“I lost my wallet with my credit card in it and a piece of paper on which I wrote down my new card pin number. Because I was hoping I may still find my wallet, I didn’t immediately stop my bank card. A few hours later somebody used my card to pay for food on the other side of town. I then immediately phoned the bank to stop the card and informed the bank that somebody else had my card and pin. The bank told me in that case the bank would not be liable for my losses. Is this true?”
Generally, when unauthorised transactions have taken place on a bank card, the bank will investigate to ascertain how the transaction had occurred and who was liable for losses incurred. In general most card agreements entered into between a bank and cardholder includes provisions that the cardholder has a contractual obligation to keep the card safe and not disclose the card pin to anyone. The bank also has a contractual obligation to mitigate losses in a case where the cardholder informs them of a fraudulent transaction.
Our courts have found that a cardholder can be liable for losses if the cardholder acts negligently by for example, disclosing the pin. This was determined after taking into account the provisions of the Code of Banking Practice in South Africa read together with the contract concluded between the bank and the cardholder. Exceptions may be where card thieves have obtained the pin by recording the cardholder when using the pin etc. and the Ombudsman for Banking Services indicated in a Card Cloning Bulletin that it cannot reasonably be expected that a cardholder must search for things like hidden cameras.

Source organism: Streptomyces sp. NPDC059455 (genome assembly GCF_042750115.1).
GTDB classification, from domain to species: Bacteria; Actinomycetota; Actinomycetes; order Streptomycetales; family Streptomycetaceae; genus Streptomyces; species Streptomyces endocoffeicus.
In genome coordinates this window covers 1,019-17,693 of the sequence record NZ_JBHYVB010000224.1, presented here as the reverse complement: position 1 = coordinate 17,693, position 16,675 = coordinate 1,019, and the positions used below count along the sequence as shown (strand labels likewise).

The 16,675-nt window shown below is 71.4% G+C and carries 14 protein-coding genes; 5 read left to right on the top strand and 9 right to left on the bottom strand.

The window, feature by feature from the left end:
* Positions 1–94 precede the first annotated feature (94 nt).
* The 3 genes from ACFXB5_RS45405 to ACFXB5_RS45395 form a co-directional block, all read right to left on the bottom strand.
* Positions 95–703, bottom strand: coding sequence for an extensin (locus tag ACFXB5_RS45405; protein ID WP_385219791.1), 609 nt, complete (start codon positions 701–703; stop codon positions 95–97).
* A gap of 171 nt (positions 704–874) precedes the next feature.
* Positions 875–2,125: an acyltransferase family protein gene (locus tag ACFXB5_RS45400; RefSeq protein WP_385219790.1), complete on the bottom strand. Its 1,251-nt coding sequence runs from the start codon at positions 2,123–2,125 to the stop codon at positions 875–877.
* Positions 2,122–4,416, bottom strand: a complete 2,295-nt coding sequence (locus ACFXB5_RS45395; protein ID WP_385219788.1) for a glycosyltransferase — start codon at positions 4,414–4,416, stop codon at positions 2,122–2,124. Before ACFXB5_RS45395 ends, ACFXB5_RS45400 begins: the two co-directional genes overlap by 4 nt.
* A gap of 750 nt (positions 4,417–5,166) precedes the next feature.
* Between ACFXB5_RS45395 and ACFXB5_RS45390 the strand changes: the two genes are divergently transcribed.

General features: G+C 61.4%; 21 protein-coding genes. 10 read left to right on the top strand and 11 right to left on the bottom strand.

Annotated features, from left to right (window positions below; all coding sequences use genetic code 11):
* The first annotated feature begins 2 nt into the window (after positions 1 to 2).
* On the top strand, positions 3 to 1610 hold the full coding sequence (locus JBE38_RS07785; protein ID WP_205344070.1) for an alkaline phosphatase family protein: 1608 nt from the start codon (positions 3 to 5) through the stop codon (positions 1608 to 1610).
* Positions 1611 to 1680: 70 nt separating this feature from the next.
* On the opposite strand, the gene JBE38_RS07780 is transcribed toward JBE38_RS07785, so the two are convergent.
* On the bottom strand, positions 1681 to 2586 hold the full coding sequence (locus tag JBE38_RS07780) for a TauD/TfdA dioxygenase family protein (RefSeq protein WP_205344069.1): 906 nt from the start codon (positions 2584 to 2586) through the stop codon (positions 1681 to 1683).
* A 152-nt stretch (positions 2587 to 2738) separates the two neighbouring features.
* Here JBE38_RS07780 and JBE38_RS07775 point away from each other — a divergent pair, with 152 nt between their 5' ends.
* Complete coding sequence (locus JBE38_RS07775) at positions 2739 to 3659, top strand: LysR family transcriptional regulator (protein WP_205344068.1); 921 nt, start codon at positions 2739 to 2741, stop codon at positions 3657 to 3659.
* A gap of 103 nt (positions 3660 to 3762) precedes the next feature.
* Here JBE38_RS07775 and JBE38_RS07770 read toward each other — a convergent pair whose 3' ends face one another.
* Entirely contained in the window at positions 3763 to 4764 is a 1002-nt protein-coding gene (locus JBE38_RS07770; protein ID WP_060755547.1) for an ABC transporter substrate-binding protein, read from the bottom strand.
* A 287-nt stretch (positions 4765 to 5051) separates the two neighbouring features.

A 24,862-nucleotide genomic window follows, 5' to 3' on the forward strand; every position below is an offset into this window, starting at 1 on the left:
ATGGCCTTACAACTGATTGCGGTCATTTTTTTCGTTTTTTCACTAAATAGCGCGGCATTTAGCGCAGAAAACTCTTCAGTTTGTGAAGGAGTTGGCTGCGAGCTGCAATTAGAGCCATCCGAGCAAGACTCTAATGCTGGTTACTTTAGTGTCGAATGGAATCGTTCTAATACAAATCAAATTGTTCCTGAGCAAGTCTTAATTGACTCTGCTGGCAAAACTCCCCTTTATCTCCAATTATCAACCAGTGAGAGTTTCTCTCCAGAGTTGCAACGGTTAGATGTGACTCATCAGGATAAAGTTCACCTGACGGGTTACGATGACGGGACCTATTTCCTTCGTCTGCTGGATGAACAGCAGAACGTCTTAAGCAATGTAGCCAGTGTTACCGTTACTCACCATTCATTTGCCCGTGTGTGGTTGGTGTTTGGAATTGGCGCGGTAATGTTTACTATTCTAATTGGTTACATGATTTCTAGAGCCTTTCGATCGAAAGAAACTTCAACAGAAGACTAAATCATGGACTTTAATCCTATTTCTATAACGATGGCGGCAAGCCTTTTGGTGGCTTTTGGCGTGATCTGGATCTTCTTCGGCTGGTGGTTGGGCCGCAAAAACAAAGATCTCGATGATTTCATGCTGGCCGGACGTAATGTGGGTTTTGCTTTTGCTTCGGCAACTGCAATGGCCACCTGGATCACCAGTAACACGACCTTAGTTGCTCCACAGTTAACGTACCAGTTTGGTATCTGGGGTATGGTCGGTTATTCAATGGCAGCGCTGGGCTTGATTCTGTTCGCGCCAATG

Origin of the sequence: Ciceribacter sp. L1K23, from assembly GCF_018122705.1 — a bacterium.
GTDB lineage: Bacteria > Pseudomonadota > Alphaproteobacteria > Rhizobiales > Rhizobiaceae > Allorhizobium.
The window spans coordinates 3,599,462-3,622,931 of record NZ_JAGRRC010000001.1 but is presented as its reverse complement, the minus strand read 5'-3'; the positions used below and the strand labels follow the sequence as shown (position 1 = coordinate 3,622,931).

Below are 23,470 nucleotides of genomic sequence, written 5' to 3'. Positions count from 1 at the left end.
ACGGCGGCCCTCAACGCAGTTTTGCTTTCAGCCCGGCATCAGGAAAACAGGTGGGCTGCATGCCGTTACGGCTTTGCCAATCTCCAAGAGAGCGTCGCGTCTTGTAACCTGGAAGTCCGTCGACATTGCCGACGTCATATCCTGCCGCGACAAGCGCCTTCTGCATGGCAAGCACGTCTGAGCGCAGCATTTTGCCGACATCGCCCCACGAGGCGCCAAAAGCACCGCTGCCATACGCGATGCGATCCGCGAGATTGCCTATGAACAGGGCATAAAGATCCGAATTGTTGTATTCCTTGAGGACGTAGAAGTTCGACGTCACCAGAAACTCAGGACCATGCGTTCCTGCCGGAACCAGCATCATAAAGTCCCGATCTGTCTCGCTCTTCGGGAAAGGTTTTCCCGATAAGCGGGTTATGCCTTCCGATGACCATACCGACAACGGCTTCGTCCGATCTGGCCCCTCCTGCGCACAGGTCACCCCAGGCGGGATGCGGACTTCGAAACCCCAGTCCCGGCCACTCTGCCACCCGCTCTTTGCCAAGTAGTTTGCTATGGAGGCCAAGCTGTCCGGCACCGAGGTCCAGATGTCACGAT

Where a card pin was obtained for example by the cardholder storing the pin in a wallet with his card and the card and pin were used to conclude transactions, it will probably stand to good reason that the cardholder was negligent in this respect and the bank would not be liable for the unauthorised transactions, taking into account the contractual terms between the bank and the cardholder.
Banks do however generally have an obligation to mitigate losses, subject to the circumstances of each case, and if a cardholder for instance informed the bank that the card and pin has been compromised or stolen and the bank fails to stop the card, then the bank could be held liable for losses ensuing.
Each case will however have to be assessed on its merits and the refusal of a bank to accept liability for losses can be challenged by a court or possibly the Ombudsman for Banking Services. In your case the circumstances appear to point towards negligence on your side which will preclude the bank from being liable for the unauthorised transaction on your card.